Cherry Blossom Reminisces

The first week of April in Japan is a big deal. Millions of people flock outside to the warming weather for a stroll or to enjoy a picnic lunch while under the pinkish-glow of the sakura, or cherry blossoms. Hanami, or flower watching, is a national pastime in Japan and provides a boost to the economy each year at this time. The national news tracks the blossoming of the cherry blossom trees as the blooming begins in southern Japan and works its way northward like a wave. The sweet scent of cherry blossoms lingers in the air and the streets are lined with the blossoms that have displayed their beauty and have since broken from their branch and have withered away. Sakura have become a national symbol largely because they demonstrate more than anything that beauty and life is only temporary, a prevalent theme in Japanese culture.

Two years ago, my wife and I went to Washington D.C. during the first week of April and spent almost a full day around the Tidal Basin and the blooming cherry blossom trees that dominate the area. Given to the United States in 1912, the cherry blossom trees around D.C. have now become as much a symbol of spring to Washington as they are to Japan. While the sakura’s beauty is fleeting and short lived each year, the reminder that nothing is permanent is welcome.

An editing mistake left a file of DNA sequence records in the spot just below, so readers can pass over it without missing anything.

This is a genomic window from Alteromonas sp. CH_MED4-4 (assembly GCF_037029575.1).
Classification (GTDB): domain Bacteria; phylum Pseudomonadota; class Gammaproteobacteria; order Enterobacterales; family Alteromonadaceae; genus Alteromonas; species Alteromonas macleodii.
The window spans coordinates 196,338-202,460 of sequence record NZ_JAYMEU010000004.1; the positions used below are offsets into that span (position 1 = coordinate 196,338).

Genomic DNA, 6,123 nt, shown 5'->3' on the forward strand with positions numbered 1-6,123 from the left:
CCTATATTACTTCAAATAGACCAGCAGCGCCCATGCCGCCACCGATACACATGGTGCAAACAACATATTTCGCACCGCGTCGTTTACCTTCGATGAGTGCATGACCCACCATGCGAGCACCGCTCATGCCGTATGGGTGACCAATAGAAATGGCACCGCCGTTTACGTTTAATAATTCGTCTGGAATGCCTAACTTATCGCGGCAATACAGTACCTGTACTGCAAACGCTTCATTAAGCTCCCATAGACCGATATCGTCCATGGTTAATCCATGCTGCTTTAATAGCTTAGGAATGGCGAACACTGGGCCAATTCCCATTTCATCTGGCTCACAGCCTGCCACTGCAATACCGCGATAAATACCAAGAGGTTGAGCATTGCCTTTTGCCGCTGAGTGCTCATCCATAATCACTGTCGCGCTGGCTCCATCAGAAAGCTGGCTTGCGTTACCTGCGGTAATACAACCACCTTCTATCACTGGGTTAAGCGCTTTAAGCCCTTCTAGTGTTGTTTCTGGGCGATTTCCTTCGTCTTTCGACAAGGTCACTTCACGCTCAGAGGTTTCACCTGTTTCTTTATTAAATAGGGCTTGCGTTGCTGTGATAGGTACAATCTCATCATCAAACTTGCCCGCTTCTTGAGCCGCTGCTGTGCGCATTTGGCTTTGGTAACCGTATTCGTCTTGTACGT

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One Response

  1. Hi,
    What a coincidence. This year me and my husband went to DC the same time. Its beautiful.
    We even went to Brooklyn Botanical garden NY in early April to check out something on Hanami(as was mentioned in bbg.org website). But unfortunately, they did not have anything on.
    Anyways it was very nice seeing those cherry flooded trees all along the path!

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